Orphan Black follows protagonist Sarah Manning (Tatiana Maslany) as she discovers that she is a clone, meets her sister clones and Tony (a transgender brother clone), and uncovers several clandestine organizations and plots related to human cloning and eugenics. Set in modern day, the clones’ (all played by Maslany) interactions with powerful institutions, each other, and society reflect and challenge contemporary gender dynamics and norms. Just as George Rutledge argues that Samuel Delany’s work is informed by the Black Power movement of his time, Orphan Black is in conversation with the current feminist context.

[i] A significant theme in contemporary feminism involves highlighting and supporting a range of identities and choices instead of prioritizing one way of being over another.[ii] Orphan Black gives the viewers several versions of the same biological person, who each navigate career, sexuality, motherhood, and life choices in different ways. The viewer could identify with one or none of the characters, and still see their right to agency and selfhood. In this paper, I will present an overview of how Orphan Black uses the science fiction (SF) plot device of cloning to discuss feminism and body ownership in contemporary society.

We learn in Season 2 that the clones’ DNA is patented, and Dyad (the powerful biotech corporation that created the clones) repeatedly tries to exert ownership over their “property.” The clones reject this notion that they are scientific objects. The BBC America Season 3 promotional poster shows an image of Sarah with the words “I am not property” across her face. Orphan Black shares this concept with other SF texts (including Frankenstein, Humans, and Ex Machina to name a few), in which a creator looses control of their sentient creation. One could argue these creators, including Dyad, do not own their creations anymore than a parent owns their children. The clones belong to themselves.

The show also argues against a biological determinist view of sexuality and gender identity. One of the clones, Cosima, is queer. Tony is anatomically female, but undergoing hormone treatment to become more male. These characters illustrate that even when scientifically engineered, individuality persists. Tony also presents a more empowered model of human-science relationship, in which humans voluntarily use science as an expression, instead of denial of their identity. The show is careful to not fetishize or misrepresent identities, which is a further means of each character claiming ownership of their selfhood. The queer and trans individuals and relationships presented are not stereotypical, but complex and well rounded. As Cosima states: “My sexuality isn’t the most interesting thing about me.”[iii]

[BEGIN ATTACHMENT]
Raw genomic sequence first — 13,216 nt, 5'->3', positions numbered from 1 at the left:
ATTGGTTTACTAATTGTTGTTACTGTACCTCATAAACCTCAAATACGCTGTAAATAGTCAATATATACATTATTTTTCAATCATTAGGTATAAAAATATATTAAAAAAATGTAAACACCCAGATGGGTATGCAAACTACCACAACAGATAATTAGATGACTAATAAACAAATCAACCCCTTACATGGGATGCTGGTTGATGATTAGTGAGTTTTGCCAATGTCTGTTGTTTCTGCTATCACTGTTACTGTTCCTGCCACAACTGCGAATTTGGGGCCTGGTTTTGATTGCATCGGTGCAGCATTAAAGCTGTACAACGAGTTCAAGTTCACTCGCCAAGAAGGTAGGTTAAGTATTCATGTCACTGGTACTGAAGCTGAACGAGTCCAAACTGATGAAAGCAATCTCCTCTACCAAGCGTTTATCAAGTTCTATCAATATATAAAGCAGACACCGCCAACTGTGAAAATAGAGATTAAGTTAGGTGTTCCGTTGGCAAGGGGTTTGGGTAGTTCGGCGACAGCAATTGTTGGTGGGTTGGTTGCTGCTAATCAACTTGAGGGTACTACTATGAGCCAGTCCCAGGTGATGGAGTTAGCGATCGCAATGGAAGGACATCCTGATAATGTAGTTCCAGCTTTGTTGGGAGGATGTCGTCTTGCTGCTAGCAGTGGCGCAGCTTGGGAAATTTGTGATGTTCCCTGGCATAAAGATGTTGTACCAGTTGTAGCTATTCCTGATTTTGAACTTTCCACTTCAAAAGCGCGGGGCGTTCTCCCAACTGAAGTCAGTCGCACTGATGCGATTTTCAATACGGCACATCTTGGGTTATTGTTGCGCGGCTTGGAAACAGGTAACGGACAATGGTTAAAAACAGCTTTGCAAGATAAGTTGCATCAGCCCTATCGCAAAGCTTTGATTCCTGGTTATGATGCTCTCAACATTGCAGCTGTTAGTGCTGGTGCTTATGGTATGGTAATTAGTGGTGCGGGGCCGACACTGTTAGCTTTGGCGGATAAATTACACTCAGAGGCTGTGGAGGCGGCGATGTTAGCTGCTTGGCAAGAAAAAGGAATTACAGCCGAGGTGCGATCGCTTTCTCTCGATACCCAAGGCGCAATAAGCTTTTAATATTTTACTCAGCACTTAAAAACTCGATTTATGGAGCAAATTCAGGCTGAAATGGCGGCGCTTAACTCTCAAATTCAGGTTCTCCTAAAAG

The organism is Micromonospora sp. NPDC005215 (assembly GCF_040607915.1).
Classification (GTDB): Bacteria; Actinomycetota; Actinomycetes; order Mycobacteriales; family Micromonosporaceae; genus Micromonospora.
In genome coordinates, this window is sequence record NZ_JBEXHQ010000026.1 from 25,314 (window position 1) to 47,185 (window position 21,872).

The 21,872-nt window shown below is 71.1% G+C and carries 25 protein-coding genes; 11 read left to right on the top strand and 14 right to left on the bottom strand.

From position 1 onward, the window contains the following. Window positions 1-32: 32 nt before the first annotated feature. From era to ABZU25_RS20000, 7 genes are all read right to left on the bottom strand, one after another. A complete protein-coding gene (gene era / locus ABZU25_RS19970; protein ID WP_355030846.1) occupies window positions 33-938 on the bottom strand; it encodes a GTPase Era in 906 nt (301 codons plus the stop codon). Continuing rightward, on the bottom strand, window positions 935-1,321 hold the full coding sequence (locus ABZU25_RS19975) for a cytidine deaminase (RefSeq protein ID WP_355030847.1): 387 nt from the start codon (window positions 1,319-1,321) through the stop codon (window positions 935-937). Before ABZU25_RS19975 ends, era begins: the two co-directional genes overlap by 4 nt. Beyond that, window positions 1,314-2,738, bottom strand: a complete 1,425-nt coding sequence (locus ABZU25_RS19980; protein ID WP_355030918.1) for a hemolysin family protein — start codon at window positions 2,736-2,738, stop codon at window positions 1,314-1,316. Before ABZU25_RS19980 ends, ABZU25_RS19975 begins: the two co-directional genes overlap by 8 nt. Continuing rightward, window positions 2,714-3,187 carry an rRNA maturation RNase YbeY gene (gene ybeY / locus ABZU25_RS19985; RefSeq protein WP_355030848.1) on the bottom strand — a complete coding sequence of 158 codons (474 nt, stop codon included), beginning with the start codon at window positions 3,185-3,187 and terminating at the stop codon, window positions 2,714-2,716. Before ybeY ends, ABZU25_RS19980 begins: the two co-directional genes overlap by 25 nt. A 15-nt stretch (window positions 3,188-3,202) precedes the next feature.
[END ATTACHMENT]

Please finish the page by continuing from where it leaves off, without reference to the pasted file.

As much as they try to claim ownership of their bodies, religion, science, and government intrude on the clones – a clear metaphor of how these same institutions assert themselves in lives of biological females in our society. The clones and their allies are what SF author Lawrence Person might deem “classic cyberpunk characters,” marginalized and “on the edge of society in generally dystopic futures where daily life [is] impacted by rapid technological change, an ubiquitous datasphere of computerized information, and invasive modification of the human body.”[iv] In the beginning of the show, the clones are unknowingly monitored by Dyad, which employs the clones’ intimate partners to covertly collect data and conduct experiments on them in their sleep. This twist shows how even trusted partners could be agents of oppression and deny loved ones consent. By scientific assaulting the clones, these monitors treat them as less-than-human objects of science. Dyad is also obsessed with Sarah’s reproductive organs and their unique ability to produce children (something that no other clone can do). This reflects contemporary reproductive rights battles. Instances abound of government, religious, and scientific/health organizations controlling women’s bodies, particularly through restricting access to reproductive health or even conducting involuntary sterilization.[v][vi] The clones’ choices as female or trans are considered secondary to institutional objectives and ideologies.